The mode of determining whether a particular ordinance is a true sacrament is somewhat circuitous. The Scriptures contain neither the term sacrament nor its equivalent, nor do they define the ordinance itself. The theologians have framed a definition by beginning with the proposition, which is universally accepted, that Baptism and the Lord's Supper are true sacraments. Then by comparison and analysis they have ascertained the properties which are common to these two ceremonies, and which distinguish them also from all other divine ordinances; and out of these elementary ideas they have constructed the definition. The application of this definition to any act of worship, the sacramental character of which is under consideration, terminates the inquiry. Now, the sacramental character of the Passover is to be recognized, first, in the fact that the ordinance was of divine appointment, in the absence of which no observance can be a true sacrament. Next, the two parts which are essential to every sacrament, namely, the outward visible sign and an inward grace signified thereby, are found in the Passover. The lamb killed, roasted, and eaten with unleavened bread, was the sign. Deliverance from the destruction of the first-born and from bondage in Egypt, was the immediate blessing represented; but redemption from sin by the blood of Christ was the spiritual grace signified and exhibited in the ordinance. Moreover the ministers of the sacrament were divinely appointed; in Egypt the head of the family, and in the final form of the ritual, the priest jointly with the master of the household. Still further, the truths set forth in the symbols are those which are proper to a sacrament. The killing and roasting of the lamb conveyed the idea of an offering made for sin, by the knife and by fire. Its body laid on the table, unbroken and entire, represented the unity of the chosen seed and their communion with God in the sacrificial feast; bitter herbs represented not only their bondage in Egypt, but their own desperate guilt in serving the gods of the heathen. Leaven was the product of incipient corruption, and the symbol of lurking, inbred depravity; and was, therefore, to be put away from the feast and from their houses also. Ex. xii: 15; Ler. ii : 11; Mark viïi : 15; 1 Cor. v: 6-8. The burning of what remained after supper—the giving it back to God by fire-indicated that this was not an ordinary meal, nor an ordinary sacrificial feast, but that the flesh of the lanıb was set aside from a common to a sacred use. Finally, the gracious affections, proper to a true sacrament, were demanded in the right observance of the Passover. Repentance for sin, represented by the bitter herbs; the putting away of all inworking corruption, represented by the exclusion of the leaven; a joyful sense of union and communion with God, awakened by feeding on the unbroken body of the lamb; and above all, a living faith in the Coming One, the Lamb of God, evidently set forth in the paschal sacrifice : these all were affections suitable to the observance.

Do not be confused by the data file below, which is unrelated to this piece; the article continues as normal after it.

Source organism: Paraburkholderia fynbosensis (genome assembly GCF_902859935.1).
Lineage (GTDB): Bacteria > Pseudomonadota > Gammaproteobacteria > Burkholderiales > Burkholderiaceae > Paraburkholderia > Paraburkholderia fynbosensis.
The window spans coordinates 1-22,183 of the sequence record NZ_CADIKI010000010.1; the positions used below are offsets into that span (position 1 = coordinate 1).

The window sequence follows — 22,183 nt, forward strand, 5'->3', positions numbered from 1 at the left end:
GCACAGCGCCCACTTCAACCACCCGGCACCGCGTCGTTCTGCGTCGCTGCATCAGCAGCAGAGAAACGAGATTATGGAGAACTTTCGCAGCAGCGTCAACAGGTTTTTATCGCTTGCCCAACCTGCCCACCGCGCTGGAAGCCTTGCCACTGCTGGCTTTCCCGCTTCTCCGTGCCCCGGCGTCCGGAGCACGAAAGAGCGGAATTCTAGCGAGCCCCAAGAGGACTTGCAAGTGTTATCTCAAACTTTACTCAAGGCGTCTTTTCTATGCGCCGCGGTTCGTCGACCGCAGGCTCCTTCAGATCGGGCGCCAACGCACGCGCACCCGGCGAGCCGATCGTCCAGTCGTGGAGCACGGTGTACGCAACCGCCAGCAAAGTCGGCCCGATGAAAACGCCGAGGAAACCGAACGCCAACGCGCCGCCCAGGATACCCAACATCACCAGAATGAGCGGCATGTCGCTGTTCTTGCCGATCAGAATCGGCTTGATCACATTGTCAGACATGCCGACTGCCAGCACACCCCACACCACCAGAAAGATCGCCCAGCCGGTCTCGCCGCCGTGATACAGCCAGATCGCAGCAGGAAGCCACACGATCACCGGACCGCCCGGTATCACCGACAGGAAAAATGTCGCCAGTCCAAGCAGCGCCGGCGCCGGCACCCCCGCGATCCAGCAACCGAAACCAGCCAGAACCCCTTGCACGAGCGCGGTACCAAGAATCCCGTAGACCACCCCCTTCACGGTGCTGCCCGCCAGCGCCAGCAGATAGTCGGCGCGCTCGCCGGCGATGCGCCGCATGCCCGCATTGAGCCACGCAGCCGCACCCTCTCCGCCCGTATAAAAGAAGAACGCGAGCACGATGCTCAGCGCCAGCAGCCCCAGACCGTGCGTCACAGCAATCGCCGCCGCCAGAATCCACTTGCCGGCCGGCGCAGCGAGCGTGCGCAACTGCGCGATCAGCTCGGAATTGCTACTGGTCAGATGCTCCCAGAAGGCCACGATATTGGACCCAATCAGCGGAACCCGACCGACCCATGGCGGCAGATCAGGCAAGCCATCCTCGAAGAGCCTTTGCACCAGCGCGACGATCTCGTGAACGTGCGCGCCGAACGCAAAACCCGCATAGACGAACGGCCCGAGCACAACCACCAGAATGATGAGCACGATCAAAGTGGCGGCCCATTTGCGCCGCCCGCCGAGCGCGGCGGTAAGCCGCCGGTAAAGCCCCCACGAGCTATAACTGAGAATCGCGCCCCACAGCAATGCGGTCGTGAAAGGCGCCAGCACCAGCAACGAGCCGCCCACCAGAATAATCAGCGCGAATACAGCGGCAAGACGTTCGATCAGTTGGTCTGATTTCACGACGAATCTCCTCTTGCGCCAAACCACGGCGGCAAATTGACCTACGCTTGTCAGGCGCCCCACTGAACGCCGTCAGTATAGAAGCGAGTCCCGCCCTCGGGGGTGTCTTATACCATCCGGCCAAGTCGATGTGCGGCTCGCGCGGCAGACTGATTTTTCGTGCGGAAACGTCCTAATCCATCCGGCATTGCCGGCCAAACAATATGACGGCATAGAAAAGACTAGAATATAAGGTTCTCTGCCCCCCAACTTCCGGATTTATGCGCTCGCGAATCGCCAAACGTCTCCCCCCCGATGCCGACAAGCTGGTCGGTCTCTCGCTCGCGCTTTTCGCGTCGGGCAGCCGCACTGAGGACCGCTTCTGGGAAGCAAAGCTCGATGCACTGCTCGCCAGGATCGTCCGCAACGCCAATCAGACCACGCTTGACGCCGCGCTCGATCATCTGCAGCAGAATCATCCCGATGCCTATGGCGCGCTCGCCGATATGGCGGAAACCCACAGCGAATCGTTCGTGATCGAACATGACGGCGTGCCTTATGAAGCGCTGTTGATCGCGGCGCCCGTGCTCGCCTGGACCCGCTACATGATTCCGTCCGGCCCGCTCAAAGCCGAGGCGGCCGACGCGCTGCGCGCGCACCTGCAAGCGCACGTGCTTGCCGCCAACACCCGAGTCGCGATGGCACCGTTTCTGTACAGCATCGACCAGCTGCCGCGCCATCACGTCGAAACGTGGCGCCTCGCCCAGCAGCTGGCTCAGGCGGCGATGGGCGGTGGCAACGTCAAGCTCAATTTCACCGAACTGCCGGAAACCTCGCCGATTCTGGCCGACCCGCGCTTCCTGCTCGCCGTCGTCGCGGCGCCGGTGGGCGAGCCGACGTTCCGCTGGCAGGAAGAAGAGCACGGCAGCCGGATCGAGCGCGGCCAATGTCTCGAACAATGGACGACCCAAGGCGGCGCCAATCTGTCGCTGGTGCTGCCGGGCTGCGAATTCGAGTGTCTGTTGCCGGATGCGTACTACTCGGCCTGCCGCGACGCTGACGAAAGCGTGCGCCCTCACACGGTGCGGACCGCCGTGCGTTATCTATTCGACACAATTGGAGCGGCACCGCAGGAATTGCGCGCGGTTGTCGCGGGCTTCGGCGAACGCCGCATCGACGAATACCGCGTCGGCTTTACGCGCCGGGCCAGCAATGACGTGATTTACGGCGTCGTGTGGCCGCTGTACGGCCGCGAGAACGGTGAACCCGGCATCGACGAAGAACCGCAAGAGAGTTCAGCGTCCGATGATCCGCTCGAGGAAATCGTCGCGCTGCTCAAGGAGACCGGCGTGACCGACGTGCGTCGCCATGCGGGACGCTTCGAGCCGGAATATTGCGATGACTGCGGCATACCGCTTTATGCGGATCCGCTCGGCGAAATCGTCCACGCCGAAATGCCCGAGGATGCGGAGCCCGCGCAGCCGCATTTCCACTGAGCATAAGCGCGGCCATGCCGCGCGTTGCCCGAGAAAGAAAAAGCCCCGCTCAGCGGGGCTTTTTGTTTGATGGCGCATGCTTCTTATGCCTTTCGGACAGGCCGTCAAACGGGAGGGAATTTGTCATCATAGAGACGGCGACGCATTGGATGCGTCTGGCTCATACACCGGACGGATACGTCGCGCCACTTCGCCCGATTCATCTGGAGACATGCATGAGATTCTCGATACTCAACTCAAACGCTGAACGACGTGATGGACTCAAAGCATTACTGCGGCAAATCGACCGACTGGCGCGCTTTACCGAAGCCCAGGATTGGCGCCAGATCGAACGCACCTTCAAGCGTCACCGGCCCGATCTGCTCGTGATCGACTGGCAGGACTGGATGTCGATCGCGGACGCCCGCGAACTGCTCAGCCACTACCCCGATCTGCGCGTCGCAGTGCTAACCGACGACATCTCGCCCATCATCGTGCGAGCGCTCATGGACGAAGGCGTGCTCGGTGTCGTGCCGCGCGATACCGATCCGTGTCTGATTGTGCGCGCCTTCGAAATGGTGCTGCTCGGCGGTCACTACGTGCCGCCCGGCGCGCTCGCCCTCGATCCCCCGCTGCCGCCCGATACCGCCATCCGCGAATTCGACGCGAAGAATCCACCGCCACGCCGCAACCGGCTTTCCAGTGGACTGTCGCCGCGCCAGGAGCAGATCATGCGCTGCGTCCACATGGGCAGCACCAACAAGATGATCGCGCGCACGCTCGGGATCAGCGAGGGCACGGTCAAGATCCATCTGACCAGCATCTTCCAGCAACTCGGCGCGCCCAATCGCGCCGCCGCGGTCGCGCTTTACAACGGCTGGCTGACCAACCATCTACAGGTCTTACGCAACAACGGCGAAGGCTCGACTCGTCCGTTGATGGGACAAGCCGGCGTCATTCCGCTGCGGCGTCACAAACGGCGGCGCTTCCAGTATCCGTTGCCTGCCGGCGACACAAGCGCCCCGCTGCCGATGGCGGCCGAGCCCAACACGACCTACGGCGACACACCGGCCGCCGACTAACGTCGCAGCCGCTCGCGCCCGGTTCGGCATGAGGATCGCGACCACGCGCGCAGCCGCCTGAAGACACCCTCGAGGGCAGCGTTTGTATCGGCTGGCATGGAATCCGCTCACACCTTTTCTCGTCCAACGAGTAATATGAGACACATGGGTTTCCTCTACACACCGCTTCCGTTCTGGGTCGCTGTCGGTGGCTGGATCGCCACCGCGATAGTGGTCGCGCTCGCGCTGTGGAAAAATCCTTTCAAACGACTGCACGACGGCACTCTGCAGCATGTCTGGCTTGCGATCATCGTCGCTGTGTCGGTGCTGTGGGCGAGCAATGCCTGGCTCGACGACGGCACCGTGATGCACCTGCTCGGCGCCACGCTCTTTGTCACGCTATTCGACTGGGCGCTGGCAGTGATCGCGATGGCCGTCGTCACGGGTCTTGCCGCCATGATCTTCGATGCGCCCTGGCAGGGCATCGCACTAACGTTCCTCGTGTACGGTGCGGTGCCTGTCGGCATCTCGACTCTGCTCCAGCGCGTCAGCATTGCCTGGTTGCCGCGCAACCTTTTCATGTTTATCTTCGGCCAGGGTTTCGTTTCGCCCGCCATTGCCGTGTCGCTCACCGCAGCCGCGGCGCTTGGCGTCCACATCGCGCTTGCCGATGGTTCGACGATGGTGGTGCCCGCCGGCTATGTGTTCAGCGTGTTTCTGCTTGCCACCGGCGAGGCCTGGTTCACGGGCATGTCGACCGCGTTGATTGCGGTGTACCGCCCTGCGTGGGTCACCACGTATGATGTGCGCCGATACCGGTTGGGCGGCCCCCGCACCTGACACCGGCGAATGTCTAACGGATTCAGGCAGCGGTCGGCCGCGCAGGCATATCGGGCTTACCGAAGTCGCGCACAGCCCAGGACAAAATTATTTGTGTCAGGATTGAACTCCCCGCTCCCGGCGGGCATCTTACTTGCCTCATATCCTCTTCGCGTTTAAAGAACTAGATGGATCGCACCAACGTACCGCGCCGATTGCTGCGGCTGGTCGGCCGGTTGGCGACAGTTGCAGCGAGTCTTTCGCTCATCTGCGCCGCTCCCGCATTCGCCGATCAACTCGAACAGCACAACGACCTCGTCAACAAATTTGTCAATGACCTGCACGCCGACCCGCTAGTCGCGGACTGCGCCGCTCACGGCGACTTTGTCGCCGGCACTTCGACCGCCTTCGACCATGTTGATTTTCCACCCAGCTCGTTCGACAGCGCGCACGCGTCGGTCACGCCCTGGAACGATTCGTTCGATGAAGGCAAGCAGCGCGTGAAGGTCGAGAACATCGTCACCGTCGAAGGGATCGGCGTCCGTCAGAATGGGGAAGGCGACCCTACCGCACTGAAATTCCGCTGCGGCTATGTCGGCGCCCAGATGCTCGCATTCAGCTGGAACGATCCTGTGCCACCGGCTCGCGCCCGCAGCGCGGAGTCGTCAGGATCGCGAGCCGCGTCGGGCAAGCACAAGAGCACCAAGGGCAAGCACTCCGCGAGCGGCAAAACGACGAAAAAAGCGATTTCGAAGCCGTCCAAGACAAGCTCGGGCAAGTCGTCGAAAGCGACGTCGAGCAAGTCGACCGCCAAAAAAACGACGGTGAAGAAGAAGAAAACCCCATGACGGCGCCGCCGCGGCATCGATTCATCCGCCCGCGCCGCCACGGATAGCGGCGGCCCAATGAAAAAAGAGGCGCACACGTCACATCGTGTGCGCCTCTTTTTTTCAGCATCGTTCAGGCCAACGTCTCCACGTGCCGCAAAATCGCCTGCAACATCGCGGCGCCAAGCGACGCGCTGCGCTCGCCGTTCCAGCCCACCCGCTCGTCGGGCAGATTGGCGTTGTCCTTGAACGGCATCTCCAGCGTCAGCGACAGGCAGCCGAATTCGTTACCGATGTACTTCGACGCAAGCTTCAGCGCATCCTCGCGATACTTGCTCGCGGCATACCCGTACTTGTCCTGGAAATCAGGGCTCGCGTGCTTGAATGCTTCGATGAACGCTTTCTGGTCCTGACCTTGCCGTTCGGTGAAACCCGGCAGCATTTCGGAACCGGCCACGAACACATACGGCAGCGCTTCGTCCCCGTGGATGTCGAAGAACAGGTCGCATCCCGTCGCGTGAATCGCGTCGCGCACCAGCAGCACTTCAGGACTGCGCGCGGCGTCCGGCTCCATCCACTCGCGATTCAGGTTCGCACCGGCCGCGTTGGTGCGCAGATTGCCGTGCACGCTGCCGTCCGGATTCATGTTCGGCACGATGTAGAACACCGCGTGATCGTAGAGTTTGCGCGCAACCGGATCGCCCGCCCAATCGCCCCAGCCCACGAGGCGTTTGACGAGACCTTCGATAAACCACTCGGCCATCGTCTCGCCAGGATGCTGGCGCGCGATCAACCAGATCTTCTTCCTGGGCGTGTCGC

This demonstration of the sacramental character in the Passover points distinctly to the Lord's Supper as the rite which has taken its place in the Church. There is a close resemblance in the externals of the ordinances. Both were